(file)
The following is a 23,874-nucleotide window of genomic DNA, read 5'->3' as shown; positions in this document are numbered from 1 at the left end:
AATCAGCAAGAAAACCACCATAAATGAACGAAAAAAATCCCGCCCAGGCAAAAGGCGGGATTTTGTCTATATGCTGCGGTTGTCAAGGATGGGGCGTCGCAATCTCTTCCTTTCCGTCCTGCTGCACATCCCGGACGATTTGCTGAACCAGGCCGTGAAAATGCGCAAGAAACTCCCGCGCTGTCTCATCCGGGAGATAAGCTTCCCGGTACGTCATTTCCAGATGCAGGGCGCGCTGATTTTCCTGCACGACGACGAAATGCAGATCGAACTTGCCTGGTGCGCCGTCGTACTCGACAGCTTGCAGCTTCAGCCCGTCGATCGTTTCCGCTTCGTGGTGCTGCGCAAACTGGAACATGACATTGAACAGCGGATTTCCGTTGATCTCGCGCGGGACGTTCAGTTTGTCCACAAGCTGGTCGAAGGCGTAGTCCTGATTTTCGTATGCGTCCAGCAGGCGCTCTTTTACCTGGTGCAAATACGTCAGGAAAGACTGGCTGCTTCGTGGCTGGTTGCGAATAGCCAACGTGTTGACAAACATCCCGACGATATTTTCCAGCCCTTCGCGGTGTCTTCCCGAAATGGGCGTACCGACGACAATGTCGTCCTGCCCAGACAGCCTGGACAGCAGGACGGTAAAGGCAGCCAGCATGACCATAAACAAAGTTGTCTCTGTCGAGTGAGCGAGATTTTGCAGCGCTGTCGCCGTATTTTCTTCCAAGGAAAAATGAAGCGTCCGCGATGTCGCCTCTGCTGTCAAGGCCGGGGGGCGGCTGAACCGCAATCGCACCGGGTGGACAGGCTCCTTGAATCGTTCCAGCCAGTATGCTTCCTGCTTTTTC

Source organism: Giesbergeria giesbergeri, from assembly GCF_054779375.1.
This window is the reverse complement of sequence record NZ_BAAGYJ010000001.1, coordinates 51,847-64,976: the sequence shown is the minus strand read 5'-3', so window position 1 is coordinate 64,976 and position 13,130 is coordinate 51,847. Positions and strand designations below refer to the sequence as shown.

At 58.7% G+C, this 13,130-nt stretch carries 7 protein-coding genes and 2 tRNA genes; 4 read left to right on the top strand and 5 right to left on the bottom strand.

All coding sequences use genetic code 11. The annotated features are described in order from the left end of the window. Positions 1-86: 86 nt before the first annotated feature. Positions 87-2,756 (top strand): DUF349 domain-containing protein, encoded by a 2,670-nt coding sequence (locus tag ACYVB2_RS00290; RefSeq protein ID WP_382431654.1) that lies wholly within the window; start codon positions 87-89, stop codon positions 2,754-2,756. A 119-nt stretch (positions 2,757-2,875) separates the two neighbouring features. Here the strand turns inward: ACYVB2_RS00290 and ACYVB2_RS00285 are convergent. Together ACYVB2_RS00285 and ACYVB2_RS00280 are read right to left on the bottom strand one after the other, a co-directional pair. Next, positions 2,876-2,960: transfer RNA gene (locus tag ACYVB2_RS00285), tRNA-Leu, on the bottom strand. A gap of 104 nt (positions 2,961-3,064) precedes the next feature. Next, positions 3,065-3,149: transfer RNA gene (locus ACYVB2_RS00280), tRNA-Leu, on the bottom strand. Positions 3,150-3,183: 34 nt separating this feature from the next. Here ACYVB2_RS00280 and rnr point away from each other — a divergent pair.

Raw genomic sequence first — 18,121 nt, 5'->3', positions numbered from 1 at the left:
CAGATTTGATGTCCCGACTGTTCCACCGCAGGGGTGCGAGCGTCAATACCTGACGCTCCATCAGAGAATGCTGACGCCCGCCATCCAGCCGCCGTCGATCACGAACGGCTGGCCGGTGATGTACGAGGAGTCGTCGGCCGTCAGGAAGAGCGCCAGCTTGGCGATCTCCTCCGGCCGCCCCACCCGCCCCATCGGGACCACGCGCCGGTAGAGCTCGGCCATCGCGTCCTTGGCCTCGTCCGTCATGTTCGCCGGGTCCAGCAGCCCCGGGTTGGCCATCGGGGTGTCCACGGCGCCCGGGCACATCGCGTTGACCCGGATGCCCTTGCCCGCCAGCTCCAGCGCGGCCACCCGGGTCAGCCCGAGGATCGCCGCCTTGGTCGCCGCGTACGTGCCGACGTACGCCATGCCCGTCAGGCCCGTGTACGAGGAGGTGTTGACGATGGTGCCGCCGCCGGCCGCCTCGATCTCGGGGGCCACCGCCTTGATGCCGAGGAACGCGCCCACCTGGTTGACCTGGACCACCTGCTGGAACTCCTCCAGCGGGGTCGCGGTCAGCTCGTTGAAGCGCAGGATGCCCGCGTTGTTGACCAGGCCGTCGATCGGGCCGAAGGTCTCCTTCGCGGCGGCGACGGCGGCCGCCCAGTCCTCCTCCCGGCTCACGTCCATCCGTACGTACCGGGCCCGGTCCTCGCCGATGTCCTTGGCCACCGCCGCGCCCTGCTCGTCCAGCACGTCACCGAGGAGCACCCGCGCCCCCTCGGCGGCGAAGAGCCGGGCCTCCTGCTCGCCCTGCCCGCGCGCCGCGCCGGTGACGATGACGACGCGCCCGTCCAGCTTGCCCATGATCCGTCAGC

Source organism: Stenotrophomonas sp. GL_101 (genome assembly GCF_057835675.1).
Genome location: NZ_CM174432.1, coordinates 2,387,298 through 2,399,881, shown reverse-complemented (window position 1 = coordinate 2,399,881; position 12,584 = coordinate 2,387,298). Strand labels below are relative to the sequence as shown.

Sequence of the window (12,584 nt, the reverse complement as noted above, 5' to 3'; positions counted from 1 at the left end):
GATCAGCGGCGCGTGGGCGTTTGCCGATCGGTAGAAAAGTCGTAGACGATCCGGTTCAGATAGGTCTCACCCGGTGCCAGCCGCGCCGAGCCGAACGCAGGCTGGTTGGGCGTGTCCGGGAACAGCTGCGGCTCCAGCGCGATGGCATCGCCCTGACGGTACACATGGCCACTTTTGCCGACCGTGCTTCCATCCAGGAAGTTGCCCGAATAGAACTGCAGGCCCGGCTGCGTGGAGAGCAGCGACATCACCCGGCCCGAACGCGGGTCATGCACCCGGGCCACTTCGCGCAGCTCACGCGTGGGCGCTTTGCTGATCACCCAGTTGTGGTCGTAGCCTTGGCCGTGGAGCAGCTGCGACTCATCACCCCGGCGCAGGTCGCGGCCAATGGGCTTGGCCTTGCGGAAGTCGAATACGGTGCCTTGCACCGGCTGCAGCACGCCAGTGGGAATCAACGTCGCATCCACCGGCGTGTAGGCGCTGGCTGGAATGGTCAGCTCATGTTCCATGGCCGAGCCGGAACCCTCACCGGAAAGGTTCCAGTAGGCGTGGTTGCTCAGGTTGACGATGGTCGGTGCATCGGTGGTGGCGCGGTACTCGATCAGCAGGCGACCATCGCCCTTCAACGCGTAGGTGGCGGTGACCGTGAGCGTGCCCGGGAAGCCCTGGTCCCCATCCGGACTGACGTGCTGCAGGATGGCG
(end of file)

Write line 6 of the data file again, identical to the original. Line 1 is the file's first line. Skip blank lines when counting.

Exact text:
All coding sequences use genetic code 11. The annotated features are described in order from the left end of the window. Positions 1-86: 86 nt before the first annotated feature. Positions 87-2,756 (top strand): DUF349 domain-containing protein, encoded by a 2,670-nt coding sequence (locus tag ACYVB2_RS00290; RefSeq protein ID WP_382431654.1) that lies wholly within the window; start codon positions 87-89, stop codon positions 2,754-2,756. A 119-nt stretch (positions 2,757-2,875) separates the two neighbouring features. Here the strand turns inward: ACYVB2_RS00290 and ACYVB2_RS00285 are convergent. Together ACYVB2_RS00285 and ACYVB2_RS00280 are read right to left on the bottom strand one after the other, a co-directional pair. Next, positions 2,876-2,960: transfer RNA gene (locus tag ACYVB2_RS00285), tRNA-Leu, on the bottom strand. A gap of 104 nt (positions 2,961-3,064) precedes the next feature. Next, positions 3,065-3,149: transfer RNA gene (locus ACYVB2_RS00280), tRNA-Leu, on the bottom strand. Positions 3,150-3,183: 34 nt separating this feature from the next. Here ACYVB2_RS00280 and rnr point away from each other — a divergent pair.